One paulista I spoke to likened this dexterity in living to a certain limberness in the hips, a resilience as vital in samba as in life. In a society long accustomed to minimal assistance from the state, operating outside officialdom has become a characteristic not only of the poor but of art and popular culture at large. It was visible in Brazilian avant-garde practices from the start – most obviously in the work of 1960s’ and ’70s’ artists such as Lygia Clark and Hélio Oiticica, and in successive generations of artists influenced by the Neo-Concretists and Tropicálists, including Marepe, Jarbas Lopes and Paulo Nenflídio. Inspired by the ability of the country’s disenfranchised to fashion useful contraptions from what others throw away, Nenflídio, for example, has cobbled devices together from wood and metal scraps to make things – usually musical – that shouldn’t work but do: a hand-cranked Heavy Metal barrel organ, a wooden shortwave radio, a piano-like contraption that not only runs on wind power generated by weathervanes but which also translates the random gusts powering it into electric signals that become musical notes.

In the favelas that surround São Paulo ingenuity is also a political act. Homesteading with scavenged cinderblocks and corrugated tin in the vacuum opened up by government inaction is one thing. Illegally tapping into the local power grid and water supply is another: it is an act of defiance and of self-empowerment. When artist Rubens Mano was invited to create a number of installations for the Oficina Cultural Oswald de Andrade, the centrepiece of the series was Calçada (Pavement, 1999), in which he ran a live electrical line from inside the 19th-century building to outlets on the pavement. No explanation was given, and none was needed – Mano was offering the cultural institution’s electrical power to the people for free. Unsurprisingly, the work was an immediate hit. A new provisional economy sprang up, with one enterprising record salesman using the conduit to power his portable record-player so that customers could better enjoy his Pop, Tropicália and Samba discs. More than merely a neat conceptual exchange, Mano was facilitating ‘autophagia’ (self-devouring): a way for the city to feed itself by feeding on itself, consuming and producing at the same time.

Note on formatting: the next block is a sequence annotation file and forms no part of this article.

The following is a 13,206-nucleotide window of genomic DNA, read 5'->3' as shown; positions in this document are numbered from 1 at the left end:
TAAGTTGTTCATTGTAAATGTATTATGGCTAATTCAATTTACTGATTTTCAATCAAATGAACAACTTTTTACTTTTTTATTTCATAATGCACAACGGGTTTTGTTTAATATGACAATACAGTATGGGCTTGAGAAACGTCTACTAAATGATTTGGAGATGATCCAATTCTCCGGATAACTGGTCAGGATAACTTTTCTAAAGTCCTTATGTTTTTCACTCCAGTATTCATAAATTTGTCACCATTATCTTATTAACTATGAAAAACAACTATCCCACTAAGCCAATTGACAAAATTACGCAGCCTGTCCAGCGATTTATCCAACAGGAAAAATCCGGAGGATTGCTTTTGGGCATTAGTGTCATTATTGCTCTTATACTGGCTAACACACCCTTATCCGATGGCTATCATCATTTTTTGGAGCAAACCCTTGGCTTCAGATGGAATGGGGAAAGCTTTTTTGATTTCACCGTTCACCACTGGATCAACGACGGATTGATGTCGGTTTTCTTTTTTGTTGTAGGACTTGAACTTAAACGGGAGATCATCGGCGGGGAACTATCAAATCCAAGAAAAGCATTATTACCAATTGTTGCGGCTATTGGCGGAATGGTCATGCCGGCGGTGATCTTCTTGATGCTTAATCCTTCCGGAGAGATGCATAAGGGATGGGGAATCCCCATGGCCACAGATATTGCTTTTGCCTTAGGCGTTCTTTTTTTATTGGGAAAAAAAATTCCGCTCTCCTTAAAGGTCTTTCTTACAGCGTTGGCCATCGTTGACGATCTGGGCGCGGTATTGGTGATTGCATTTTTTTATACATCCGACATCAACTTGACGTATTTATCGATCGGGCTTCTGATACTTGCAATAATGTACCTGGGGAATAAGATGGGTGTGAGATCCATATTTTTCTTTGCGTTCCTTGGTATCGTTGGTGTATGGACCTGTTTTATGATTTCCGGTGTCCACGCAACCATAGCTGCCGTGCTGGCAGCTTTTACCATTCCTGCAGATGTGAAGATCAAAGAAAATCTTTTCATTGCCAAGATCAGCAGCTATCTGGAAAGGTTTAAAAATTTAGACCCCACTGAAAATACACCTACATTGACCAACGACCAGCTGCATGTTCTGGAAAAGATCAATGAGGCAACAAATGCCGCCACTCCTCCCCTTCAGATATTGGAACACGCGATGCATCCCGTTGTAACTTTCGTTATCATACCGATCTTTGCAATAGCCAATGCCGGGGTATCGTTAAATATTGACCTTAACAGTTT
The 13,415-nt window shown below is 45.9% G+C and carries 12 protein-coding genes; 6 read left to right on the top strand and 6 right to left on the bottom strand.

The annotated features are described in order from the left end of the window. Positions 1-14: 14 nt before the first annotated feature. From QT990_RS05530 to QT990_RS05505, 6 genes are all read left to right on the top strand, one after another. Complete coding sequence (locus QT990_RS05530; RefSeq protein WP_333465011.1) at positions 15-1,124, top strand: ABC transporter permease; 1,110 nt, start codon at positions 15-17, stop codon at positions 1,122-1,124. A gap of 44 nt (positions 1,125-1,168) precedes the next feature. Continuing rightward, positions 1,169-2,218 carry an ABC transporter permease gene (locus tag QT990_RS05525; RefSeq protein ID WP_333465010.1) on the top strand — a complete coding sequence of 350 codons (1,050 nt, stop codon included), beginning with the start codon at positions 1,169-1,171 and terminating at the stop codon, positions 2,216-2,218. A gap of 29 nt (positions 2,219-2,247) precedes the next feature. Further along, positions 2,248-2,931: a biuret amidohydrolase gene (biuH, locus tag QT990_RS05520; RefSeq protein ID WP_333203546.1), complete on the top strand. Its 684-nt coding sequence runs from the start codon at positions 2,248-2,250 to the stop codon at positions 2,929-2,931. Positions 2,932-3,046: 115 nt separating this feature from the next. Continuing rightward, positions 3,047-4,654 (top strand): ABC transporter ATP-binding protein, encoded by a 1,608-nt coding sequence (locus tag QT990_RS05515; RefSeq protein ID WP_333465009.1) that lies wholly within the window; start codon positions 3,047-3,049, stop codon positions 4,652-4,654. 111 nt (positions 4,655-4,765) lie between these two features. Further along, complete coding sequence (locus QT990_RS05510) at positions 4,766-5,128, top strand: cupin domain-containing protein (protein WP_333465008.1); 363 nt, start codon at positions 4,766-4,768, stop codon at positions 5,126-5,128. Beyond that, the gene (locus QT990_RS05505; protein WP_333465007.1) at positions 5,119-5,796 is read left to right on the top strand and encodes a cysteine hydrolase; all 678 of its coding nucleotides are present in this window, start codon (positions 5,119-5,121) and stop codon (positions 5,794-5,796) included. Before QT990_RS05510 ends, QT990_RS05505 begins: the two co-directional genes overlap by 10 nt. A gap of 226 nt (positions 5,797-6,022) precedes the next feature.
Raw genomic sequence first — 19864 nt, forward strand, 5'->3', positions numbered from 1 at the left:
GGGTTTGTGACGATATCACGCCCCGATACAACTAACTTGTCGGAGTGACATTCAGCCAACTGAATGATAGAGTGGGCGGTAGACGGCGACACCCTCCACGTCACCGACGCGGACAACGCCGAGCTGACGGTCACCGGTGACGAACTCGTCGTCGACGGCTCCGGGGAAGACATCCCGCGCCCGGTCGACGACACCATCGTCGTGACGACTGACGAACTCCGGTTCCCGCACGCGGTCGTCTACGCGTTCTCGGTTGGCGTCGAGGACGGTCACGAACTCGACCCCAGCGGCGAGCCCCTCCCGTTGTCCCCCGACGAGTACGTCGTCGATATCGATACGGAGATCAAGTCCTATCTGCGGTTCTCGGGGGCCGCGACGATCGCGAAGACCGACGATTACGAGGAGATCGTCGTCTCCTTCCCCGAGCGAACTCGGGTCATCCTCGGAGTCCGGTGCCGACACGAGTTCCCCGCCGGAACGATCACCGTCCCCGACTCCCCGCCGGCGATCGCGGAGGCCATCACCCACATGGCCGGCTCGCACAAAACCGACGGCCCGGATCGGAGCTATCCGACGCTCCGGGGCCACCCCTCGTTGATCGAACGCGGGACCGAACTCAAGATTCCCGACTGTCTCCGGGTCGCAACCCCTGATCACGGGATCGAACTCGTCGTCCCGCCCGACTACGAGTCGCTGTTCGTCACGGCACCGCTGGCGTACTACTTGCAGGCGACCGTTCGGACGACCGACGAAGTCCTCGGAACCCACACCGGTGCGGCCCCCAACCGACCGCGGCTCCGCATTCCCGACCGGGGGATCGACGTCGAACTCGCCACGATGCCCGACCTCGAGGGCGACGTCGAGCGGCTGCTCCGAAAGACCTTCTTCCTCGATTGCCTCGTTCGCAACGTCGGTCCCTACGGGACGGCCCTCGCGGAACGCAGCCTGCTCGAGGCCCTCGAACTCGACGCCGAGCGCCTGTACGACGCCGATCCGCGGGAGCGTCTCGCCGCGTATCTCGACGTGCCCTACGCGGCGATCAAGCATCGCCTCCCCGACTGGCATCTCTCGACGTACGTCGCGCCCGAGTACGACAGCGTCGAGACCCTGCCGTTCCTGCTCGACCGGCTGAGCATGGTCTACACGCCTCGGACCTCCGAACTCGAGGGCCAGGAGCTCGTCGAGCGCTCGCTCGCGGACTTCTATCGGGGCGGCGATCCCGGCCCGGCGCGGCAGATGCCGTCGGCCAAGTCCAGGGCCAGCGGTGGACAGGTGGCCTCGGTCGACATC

Mano’s interventions are part of a discernible thread running through the contemporary history of Sampa (as São Paulo is nick-named), where what is public and what is private are always a matter of contention. For many artists the street is where much that is unresolved and contradictory in Brazilian society plays itself out. In Sampa the streetscape is a mutable material. This was true for the artist-activists known as Grupo 3NÓS3, who, in defiance of the US-backed military regime that seized power in 1964, infamously ‘bagged’ the heads of nearly all the city’s public statues on the morning of 27 April 1979. To the junta’s embarrassment the overnight transformation was covered in the morning press as a news item. ‘Seja marginal; seja herói’ (‘Be an outlaw; be a hero’), Oiticica had declared, and many artists seemed to agree.